Ed Markey Will Be the Next Democratic Nominee For the U.S. Senate: Here's Why


Most of the nation is happy to have a respite from the mindless sloganeering, frightening attack ads, and insincere smiles that invade their homes every four years during the quadrennial American ritual of electing a president. For those Americans who buck the trend and crave electioneering like heroin junkie seeking a fix, the special election in Massachusetts for John Kerry’s former Senate seat has been a gift from God.

Massachusetts Democrats enjoy a 3 to 1 advantage in voter registration and have won 73 of the 75 statewide elections held since 2000. This makes the Democratic primary, pitting Representative Stephen Lynch against fellow Representative Ed Markey, the race’s most important contest, since whoever wins it will be heavily favored to win the general election.

Ed Markey raised eyebrows on Thursday when he compared the Supreme Court’s decision in Citizens United to their ruling in Dred Scott. Despite this gaffe, Markey will emerge victorious in the primary barring divine intervention for Congressman Lynch.

Although a primary between two sitting congressmen may seem like an even match up on paper, the only real question is how much Ed Markey will win by. Lynch simply has too many headwinds blowing against him — his record on abortion issues cannot pass liberal litmus tests, his base of support is too small, and Markey is supported by a who’s who of Massachusetts politicians and interest groups.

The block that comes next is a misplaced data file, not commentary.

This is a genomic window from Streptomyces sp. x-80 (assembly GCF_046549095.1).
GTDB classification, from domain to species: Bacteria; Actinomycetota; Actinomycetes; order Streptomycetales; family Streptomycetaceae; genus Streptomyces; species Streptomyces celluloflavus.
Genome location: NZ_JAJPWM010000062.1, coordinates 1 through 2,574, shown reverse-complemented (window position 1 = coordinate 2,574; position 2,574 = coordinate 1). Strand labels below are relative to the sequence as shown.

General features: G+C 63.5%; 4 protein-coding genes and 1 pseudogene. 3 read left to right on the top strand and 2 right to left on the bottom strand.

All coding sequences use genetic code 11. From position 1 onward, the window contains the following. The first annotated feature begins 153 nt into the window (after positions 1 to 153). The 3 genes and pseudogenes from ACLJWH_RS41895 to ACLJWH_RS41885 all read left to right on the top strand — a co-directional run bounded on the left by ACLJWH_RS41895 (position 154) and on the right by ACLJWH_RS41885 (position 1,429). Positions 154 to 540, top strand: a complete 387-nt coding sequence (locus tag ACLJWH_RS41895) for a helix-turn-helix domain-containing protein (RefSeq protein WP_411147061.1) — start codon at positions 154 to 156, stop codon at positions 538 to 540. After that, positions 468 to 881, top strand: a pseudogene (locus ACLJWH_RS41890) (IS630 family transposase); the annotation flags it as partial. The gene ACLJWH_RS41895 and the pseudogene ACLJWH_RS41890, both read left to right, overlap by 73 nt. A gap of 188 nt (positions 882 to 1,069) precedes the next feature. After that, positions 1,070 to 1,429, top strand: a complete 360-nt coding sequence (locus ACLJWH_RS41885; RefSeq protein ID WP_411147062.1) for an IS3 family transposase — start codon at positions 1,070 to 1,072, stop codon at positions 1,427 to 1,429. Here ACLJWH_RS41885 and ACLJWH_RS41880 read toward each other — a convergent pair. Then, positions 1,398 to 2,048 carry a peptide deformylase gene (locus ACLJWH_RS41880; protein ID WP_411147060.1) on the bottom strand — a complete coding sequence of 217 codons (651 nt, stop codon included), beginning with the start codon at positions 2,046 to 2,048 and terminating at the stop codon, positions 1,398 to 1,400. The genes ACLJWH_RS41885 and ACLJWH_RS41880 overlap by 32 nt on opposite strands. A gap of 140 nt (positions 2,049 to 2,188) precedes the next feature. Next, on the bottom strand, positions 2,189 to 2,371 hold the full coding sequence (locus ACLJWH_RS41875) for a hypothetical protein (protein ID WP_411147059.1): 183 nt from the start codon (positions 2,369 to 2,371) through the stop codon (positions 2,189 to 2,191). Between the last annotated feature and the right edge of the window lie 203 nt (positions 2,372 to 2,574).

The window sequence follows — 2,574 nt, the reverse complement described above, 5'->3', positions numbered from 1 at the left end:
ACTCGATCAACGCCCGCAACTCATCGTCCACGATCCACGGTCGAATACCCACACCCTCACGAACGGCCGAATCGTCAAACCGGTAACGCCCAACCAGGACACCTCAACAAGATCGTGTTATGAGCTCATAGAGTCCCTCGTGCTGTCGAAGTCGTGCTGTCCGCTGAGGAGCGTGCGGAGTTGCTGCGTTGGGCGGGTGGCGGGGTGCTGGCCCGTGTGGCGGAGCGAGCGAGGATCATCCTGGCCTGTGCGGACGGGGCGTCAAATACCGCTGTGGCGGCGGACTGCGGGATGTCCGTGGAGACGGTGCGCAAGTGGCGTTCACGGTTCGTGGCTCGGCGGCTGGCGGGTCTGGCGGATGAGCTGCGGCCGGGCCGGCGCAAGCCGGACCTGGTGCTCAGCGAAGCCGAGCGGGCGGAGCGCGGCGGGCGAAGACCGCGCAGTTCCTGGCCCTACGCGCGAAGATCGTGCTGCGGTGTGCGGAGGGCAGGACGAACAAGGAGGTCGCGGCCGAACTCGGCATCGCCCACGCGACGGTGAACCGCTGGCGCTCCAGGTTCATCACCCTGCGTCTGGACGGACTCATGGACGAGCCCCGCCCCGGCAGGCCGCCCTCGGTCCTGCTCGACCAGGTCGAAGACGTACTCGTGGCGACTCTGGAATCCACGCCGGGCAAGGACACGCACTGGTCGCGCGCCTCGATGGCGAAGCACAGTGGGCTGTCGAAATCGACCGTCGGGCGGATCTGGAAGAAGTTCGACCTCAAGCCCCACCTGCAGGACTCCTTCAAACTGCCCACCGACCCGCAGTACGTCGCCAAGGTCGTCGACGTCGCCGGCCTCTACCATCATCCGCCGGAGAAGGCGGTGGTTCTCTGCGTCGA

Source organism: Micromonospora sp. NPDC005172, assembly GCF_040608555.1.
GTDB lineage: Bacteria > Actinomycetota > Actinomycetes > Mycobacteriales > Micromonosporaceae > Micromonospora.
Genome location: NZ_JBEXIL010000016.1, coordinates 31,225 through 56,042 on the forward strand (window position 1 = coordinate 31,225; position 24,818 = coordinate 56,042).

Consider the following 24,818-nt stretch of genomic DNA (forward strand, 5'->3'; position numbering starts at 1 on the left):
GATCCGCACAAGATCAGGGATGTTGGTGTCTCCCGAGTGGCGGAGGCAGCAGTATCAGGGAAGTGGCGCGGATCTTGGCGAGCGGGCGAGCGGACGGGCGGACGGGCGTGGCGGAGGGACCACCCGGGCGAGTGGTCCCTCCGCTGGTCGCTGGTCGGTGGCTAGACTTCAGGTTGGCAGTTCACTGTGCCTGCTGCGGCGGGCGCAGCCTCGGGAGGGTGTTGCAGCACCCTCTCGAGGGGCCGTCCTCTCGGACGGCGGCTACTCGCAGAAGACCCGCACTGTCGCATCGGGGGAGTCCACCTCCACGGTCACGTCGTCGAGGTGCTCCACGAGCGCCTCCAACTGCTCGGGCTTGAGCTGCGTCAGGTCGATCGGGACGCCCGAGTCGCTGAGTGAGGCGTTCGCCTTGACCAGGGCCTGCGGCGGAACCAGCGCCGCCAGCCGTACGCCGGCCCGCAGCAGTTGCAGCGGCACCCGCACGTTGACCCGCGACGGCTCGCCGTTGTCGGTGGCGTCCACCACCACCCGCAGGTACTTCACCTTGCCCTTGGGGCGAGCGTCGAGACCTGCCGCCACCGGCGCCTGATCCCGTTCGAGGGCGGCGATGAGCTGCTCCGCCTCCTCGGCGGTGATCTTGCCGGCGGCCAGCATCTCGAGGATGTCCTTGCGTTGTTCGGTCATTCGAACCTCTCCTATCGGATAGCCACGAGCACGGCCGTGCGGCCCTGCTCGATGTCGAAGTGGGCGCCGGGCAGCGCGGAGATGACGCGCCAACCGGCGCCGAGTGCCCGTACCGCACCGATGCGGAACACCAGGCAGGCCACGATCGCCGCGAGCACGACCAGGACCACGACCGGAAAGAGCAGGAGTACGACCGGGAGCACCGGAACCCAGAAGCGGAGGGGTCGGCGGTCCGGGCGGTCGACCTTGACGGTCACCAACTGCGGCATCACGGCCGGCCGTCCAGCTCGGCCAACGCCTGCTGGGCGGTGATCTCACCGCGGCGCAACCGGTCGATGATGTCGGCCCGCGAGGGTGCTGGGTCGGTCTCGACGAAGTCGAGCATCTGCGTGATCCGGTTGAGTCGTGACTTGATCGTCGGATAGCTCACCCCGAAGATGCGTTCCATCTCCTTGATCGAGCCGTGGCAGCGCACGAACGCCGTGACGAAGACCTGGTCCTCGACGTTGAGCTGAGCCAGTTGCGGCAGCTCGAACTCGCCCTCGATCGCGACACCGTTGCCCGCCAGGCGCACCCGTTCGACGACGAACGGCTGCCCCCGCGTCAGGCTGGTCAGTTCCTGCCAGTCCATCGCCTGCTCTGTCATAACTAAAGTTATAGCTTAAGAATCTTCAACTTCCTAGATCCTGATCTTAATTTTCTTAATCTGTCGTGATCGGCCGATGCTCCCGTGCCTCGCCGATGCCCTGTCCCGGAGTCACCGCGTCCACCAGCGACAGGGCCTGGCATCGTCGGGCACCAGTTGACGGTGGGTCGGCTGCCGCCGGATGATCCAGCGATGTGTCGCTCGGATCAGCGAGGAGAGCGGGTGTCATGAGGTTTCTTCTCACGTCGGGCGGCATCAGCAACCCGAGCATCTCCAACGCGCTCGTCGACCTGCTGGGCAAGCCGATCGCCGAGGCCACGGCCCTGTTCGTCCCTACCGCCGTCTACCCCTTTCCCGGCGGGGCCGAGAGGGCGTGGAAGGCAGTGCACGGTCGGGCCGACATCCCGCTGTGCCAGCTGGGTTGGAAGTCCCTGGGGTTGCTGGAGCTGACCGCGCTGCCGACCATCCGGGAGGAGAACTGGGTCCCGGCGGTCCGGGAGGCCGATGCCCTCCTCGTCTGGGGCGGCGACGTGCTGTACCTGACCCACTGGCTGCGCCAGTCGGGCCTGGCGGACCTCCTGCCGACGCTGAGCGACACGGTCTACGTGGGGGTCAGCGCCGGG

In this election, Steven Lynch isn’t simply running against Ed Markey. Rather, he is running against the entire Democratic political establishment.

Within hours of Markey announcing his candidacy, he was endorsed by Vikki Kennedy, outgoing Senator John Kerry, and the Democratic Senatorial Campaign Committee. Since then, he has added the support of Barney Frank, MSNBC’s Chris Matthews, the Sierra Club, the influential liberal blog DailyKos, and the Massachusetts Teachers’ Association. These endorsements don’t just mean good, boldface copy for campaign literature. Since many of Markey’s supporters are long-time Massachusetts politicos, they can lend the congressman their campaign organizations, which will save Markey valuable time in trying to build relationships with activists outside his district.

Lynch, on the other hand, will need to put together a campaign organization himself, and he’ll need to it quickly since the primary is on April 20. Assembling a statewide organization out of thin air is an arduous task, and at the very least will consume campaign funds that could be spent purchasing advertising.

To his credit, Lynch does enjoy a strong base of support among private sector labor unions. A former iron-worker and one-time President of Ironworkers Local 7, Lynch has had a strong connection with organized labor throughout his entire political career. As Steven Tolman, President of the Massachusetts AFL-CIO said, “[Lynch] has an awful lot of long-term commitments and friendships in labor. We grew up with him.”

A generation ago, in the era of lunch-pail Democrats like Tip O’Neill and Ray Flynn, AFL-CIO support could very well have propelled Lynch to victory. But those days are over, and the political power within organized labor lies with government unions, rather than their private sector counterparts. As evidenced by the MTA, government unions are expected to support Markey, which will more than cancel out the votes Lynch can muster from his fellow tradesmen.